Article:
Te Uku Wind Farm
|Te Uku Wind Farm|
The wind farm in June 2012
|Location||Te Uku, near Raglan|
|Construction began||October 2010|
|Commission date||19 November 2011|
|Owner(s)||Meridian Energy and New Zealand|
|Hub height||80 m (262 ft)|
|Rotor diameter||101 m (331 ft)|
|Rated wind speed||14–90 km/h (9–56 mph)|
|Site area||200 hectares (2.0 km2)|
|Make and model||Siemens: SWT-2.3-101|
|Nameplate capacity||64 MW|
|Commons||Related media on Commons|
Te Uku Wind Farm is a wind farm at Te Uku near Raglan, New Zealand. It has a capacity of 64MW using 28 wind turbines. Construction was completed in March 2011, at a cost of $200 million. The farm covers an area of approximately 200 hectares (2.0 km2). The wind farm is jointly owned by WEL Networks and Meridian Energy.
Resource consent was granted in May 2008 and appeals were resolved by November 2008. Construction of the wind farm began in 2010. Hick Bros Civil and Spartan Construction won an award for outstanding technical and environmental planning. The wind farm was officially opened by the Prime Minister in February 2011. Te Uku was fully operational on 10 March 2011.
Te Uku Windfarm is controlled from Wellington where Meridian has its control center for running all of their New Zealand Hydro and Wind generation assets.
The windfarm is linked to the national grid's Te Kowhai substation by about 17 km (11 mi) of 33kv lines on 159 steel poles built on concrete pile foundations and an underground cable from just west of Waitetuna Valley Rd to Cogswell Rd, a total of about 25 km (16 mi).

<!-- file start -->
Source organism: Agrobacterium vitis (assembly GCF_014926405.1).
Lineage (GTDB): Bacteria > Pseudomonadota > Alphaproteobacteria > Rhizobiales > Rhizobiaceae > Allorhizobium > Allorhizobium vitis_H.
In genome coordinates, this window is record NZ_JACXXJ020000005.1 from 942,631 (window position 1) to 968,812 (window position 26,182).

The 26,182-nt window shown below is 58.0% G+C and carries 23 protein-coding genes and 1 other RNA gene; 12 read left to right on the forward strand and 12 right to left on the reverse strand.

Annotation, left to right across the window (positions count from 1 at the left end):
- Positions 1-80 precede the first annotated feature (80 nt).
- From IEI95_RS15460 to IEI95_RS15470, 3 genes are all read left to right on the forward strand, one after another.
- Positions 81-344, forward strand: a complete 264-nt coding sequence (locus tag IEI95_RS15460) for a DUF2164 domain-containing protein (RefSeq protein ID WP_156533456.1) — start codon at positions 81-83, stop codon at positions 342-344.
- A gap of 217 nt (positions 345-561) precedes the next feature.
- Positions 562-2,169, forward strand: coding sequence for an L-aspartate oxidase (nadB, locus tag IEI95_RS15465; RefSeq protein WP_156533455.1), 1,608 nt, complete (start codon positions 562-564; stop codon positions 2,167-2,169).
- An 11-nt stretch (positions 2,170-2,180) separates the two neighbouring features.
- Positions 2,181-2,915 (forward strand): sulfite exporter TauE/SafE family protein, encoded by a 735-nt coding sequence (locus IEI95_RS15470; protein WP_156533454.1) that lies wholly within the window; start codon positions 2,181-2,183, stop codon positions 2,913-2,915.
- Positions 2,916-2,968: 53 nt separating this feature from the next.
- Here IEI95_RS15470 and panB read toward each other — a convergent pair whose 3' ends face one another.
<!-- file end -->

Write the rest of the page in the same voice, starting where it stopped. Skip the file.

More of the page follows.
Each 130.5 m. high, 318 tonne, turbine took 2 or 3 days to build using 4 cranes, the largest a 600 tonne KR Wind/NZ Crane Group Alliance crane. Towers were formed in 3 sections (made in Korea), and topped by Siemens components (as at Makara) - a 3.5 m circumference, 81 tonne nacelle, hub and 3 turbine blades. Barge transport was considered, but rejected in favour of road transporters running from September 2010 to January 2011.
A 10.9 tonne 49m long Siemens turbine blade waits at the summit of SH23 for its scheduled time to close the road in November 2010.
A 54 tonne 27m long Korean built tower segment descends SH23 on its journey from Ports of Auckland in November 2010.
The part-formed cutting through Okete Volcanics rock has been widened twice since 2003.
One of the mitigation measures was this walking and cycling track. The track climbs from a car park on Kawhia Rd, near Bridal Veil, runs about 6 km and climbs 280m to the windfarm on Wharauroa Plateau. Over 2 km of less interesting walking can be saved if the walk is started from the gate at the end of the driveable part of Plateau Rd. From this point Lake Disappear can be seen to the south after wet weather. The track peters out into the partly formed paper road (see the dashed line on the 1:50,000 map just north of the Pakihi Stream). It follows an ancient Maori track which was often used by warriors on raids between Waikato and Kawhia.